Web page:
17. The computer usable medium of claim 16, wherein the interaction with the displayed status details of the at least one of the plurality of related computer operations comprises monitoring predetermined computer operations that are not completed.

18. The computer usable medium of claim 16, wherein the interaction with the displayed status details of the at least one of the plurality of related computer operations comprises reviewing predetermined computer operations that are completed.

19. The computer usable medium of claim 13, wherein the computer executable instructions are deployable to a client computer from a server at a remote location.

20. The computer usable medium of claim 13, wherein the computer executable instructions are provided by a service provider to a customer on an on-demand basis.

21. A computer-implementable method for interacting with a plurality of computer operations within a graphical user interface, comprising: representing a status of a plurality of computer operations using at least one graphical progress display; displaying the graphical progress display as a plurality of graphical status elements, the plurality of graphical status elements relating to the plurality of computer operations; and, enabling selection of at least one of the plurality of graphical status elements to display status details of at least one of the plurality of indexed computer operations.

22. The method of claim 21, wherein the at least one graphical progress display comprises a progress bar.

23. The method of claim 21, wherein the plurality of graphical status elements are configurable to display a color attribute corresponding to the status of a related computer operation.

Description:

BACKGROUND OF THE INVENTION

1. Field of the Invention

Embodiments of the disclosure relate in general to the field of computers and similar technologies, and in particular to software utilized in this field. Still more particularly, it relates to graphically displaying and interacting with the completion status information of computer operations before they are completed.

2. Description of the Related Art

Conventional computer applications often use a graphical progress indicator to provide users feedback about the completion status of computer operations as they are being performed. Progress indicators are often used during software installations, lengthy calculations, and automated test executions while back-end logs and trace files of the procedures are being written. The typical progress bar provides the user with an estimate of how much time it will take to complete the entire operation and an indication of how much progress has been made thus far.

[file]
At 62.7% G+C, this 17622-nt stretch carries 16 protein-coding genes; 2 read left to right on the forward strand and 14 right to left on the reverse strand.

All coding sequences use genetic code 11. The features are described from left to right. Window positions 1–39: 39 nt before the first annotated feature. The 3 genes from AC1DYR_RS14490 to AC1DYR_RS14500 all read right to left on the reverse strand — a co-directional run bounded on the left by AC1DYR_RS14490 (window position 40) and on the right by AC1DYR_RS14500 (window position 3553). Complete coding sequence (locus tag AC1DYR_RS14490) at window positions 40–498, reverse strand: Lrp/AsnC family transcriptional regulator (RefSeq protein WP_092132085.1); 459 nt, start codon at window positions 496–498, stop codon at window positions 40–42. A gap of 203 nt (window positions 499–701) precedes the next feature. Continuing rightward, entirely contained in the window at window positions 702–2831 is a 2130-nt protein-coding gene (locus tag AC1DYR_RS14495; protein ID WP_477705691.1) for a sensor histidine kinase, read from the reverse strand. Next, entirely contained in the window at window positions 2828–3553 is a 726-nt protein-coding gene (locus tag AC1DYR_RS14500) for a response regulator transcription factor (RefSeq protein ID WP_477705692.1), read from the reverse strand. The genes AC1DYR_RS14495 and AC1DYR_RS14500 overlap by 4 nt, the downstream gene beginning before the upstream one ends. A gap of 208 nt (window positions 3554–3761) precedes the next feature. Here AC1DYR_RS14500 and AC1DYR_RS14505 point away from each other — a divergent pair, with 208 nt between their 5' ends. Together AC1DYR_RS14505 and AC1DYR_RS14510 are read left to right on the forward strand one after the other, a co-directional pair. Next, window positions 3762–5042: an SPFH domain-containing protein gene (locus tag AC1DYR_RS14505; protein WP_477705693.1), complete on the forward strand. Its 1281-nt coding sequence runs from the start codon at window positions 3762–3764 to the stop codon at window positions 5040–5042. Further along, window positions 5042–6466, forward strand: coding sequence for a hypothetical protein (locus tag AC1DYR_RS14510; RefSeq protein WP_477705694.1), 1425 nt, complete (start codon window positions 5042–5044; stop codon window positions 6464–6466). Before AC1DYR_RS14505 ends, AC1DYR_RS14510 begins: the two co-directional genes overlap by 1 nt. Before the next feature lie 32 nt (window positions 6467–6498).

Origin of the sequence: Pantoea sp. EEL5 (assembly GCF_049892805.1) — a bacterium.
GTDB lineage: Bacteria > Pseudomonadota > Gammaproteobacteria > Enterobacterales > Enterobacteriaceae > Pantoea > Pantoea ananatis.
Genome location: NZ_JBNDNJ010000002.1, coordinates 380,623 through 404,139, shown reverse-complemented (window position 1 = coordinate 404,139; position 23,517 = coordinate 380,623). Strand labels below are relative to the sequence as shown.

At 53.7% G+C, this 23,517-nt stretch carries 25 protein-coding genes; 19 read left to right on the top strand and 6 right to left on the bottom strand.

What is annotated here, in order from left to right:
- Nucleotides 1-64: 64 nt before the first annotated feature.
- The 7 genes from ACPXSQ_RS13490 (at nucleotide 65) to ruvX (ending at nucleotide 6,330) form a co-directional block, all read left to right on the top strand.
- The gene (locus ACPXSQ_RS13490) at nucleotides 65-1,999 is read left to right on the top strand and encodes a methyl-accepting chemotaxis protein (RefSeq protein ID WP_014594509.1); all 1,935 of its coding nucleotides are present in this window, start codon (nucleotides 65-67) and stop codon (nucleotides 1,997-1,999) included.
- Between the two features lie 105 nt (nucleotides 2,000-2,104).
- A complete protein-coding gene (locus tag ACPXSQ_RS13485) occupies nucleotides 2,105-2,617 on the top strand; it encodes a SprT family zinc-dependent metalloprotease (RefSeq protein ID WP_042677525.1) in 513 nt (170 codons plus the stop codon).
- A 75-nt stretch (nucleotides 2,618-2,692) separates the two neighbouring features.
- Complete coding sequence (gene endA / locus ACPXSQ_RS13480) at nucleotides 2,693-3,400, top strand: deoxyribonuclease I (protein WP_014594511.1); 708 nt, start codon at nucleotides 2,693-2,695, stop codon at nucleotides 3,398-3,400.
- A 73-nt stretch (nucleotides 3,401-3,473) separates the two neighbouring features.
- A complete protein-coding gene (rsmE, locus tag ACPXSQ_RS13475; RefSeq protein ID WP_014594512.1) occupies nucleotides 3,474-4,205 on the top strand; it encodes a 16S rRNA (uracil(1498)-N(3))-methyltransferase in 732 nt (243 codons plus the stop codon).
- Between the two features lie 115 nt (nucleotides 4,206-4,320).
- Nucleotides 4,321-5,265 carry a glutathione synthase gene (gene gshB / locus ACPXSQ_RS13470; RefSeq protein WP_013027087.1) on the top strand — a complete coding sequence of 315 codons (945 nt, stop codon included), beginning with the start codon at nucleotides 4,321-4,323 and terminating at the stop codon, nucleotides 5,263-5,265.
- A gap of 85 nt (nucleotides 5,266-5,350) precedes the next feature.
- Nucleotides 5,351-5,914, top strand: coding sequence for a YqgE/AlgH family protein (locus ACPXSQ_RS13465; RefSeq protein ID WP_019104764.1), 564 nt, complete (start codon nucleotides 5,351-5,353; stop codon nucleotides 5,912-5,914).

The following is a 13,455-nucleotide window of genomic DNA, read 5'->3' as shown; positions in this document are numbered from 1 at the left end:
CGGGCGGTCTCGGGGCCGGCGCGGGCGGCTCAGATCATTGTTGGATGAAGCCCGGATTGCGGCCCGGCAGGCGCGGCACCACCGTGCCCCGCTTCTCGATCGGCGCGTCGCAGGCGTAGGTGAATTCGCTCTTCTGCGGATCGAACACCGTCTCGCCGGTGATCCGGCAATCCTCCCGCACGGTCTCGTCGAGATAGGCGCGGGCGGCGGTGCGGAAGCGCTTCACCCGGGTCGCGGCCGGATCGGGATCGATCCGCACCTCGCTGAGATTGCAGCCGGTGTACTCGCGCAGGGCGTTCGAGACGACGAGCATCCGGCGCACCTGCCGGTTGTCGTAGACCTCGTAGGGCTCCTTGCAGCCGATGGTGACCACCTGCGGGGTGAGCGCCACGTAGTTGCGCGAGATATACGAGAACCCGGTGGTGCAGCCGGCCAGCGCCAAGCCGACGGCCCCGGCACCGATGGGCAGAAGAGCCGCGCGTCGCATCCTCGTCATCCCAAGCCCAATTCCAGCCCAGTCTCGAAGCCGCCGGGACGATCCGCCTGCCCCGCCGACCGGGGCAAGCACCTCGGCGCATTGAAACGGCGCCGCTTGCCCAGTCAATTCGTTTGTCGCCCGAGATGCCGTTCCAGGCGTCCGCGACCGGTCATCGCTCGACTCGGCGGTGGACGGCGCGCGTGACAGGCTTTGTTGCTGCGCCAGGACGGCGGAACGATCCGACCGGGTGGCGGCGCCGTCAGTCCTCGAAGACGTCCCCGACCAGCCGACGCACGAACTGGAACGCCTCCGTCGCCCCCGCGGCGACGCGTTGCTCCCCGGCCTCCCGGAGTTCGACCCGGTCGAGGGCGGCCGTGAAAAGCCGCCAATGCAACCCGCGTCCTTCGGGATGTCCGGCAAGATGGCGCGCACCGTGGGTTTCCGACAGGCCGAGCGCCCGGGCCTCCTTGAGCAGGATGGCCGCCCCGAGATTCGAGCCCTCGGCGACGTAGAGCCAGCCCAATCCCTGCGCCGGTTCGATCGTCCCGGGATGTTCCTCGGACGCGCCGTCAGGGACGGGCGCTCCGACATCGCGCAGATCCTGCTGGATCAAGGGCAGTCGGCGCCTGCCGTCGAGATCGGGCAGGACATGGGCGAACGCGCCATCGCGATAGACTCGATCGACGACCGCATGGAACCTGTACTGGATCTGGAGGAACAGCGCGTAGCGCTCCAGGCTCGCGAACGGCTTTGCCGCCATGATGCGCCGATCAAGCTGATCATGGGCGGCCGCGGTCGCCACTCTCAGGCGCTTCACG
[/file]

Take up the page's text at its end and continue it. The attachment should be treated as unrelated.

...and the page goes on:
Prior art approaches have included progress bars, which include a completion progress indicator that comprises a plurality of progress indicator segments. Completed progress indicator segments are generally depicted in a graphical user interface (GUI) as one color and uncompleted progress indicator segments in another. As increments of progress are achieved, the number of completed progress indicator segments increase and the number of uncompleted progress segments decrease. While completion progress indicators may provide some indication of how complete a series of computer operations may be, or an estimate of the time remaining until completion, they typically do not provide completion detail about individual operations. Another approach is to combine a checklist of computer operations with a time remaining progress indicator. The computer operation checklist generally comprises a list of computer operations, each of which has a corresponding graphical icon to symbolize operations that were completed successfully, with errors, or with failures. While the progress indicator with checklist provides a summary of computer operations and their corresponding status through graphical icons, it does not provide meaningful detail about failed operations.

Graphical progress indicators are often used to monitor the progress of time consuming processes such as lengthy sequences of test case executions. In many cases, the results of intermediate operations may be available for review and analysis, even though remaining operations are still pending. Accordingly, users should be able to select a progress indicator segment corresponding to a completed computer operation, review its completion results, and interact with other, associated computer operation information without interrupting the overall process. However, current progress indicator approaches require the user to wait until all operations have been completed to investigate the possible causes of failed operations.

BRIEF SUMMARY OF THE INVENTION

The present invention includes, but is not limited to, a method, system and computer-usable medium for using an interactive progress indicator bar to graphically display, and interact with, the completion status information of a plurality of computer operations before they are completed. In various embodiments of the invention, an interactive progress indicator bar is implemented in a graphical user interface (GUI) and comprises a plurality of progress indicator segments. As computer operations are completed, the details of their completion status are entered into a computer operation log and indexed to their corresponding progress indicator segments. Concurrently, color attributes are applied to progress indicator segments as they are completed to graphically indicate the completion status of their associated computer operations. For example, a color attribute of green may signify a successfully completed operation, yellow a completed operation with errors, and red a failed operation. As increments of progress are achieved, a completion progress indicator is updated to textually reflect the percentage of completed computer operations.